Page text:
Stewart Donald reacts to Sunderland ownership development and explains his likely next steps
However, the former Sunderland Chairman has also hinted that he is not looking to reduce that number any further in the short to medium-term future, insisting that he still 'loves' the club.
A club statement on Friday evening confirmed that Louis-Dreyfus now owns a 58% stake in the club, with Sartori increasing his own stake to 33%.
With Donald now holding a stake of less than 10%, ownership rules means he could take an active role elsewhere and in an interview with BBC Radio Solent last weekend, he has made clear that he would like to resume day-to-day running of the club he left for Sunderland in 2018.
Donald insisted that he has no active part in decision-making in Sunderland, and that his involvement is purely in funding where required.
His tenure as Chairman and majority shareholder ended in acrimonious circumstances due to widespread fan discontent with performances on the pitch and the manner of the club's direction off it.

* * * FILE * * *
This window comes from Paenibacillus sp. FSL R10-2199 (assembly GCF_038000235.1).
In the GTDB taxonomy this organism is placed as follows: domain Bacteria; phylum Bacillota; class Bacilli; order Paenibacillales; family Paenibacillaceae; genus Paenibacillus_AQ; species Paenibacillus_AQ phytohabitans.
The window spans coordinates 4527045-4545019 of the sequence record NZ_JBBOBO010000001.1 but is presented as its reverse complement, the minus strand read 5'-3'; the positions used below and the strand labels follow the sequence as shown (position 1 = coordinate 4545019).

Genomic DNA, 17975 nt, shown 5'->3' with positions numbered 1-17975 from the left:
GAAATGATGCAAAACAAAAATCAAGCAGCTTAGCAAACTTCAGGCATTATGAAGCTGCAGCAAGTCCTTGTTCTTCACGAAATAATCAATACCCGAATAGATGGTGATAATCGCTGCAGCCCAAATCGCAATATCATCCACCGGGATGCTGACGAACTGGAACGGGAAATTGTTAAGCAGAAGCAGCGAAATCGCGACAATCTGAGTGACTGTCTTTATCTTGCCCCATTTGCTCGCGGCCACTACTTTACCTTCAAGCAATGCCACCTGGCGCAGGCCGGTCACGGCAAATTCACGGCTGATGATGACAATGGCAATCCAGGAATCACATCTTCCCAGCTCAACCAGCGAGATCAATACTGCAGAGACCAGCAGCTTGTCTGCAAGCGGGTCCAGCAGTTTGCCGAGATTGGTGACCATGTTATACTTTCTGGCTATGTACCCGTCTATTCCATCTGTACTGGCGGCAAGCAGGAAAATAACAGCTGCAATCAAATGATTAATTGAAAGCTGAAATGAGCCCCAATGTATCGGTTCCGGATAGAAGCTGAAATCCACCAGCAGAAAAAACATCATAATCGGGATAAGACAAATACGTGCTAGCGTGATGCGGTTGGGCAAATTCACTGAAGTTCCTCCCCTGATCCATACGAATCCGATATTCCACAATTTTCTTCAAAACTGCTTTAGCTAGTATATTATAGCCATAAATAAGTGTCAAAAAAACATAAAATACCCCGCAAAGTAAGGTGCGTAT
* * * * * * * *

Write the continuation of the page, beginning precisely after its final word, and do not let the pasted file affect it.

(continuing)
Friday's statement was the second time Louis-Dreyfus and Sartori had increased their share since the initial deal, buying out Charlie Methven entirely in the summer.
"It means that under the rules that if there's a deal to be done, I can go to another club," Donald said.
"It was part of the thinking, I had a chat with Kyril and Juan and they're really enjoying it I think - they've been great for the club. They're really enjoying it and it's been a gradual thing, Kyril has had a look at it and we've had a couple of conversations, as he's enjoying it more he wants to take more and get more involved and that works for me.
"I like being involved in a football club but the roles changed at Sunderland to just writing a cheque if needed, it's just a minority investor role. I talk to Kyril but they make all the decisions, as they should.
"We discussed it recently, it's all happened quite quickly - I'd like to retain 9% at Sunderland because I just love it, it's the most infectious place because they love it [football]. I can't think for any reason why if you could have a share of a club like that, you wouldn't want. It's a nice arrangement, they're good people and they have the best interests of the club at heart.
"I came in and it was a bit of a mess, I didn't get it the way the fans wanted and I got a bit of flak for that - and that's all fair enough. Ultimately I've passed it on to what
I hope fans will be pleased with, good people that are well funded. My role is a much lesser one so it frees me up to do something else. I'll always have an affection for them, I'm probably far more fond of Sunderland than they are of me but it's a special place but I'd like to be involved with Kyril and Juan, so we've kept it at 9%.
"But I'd like to be more involved in the day-to-day running of a club."
Eastleigh currently sit sixth in the National League.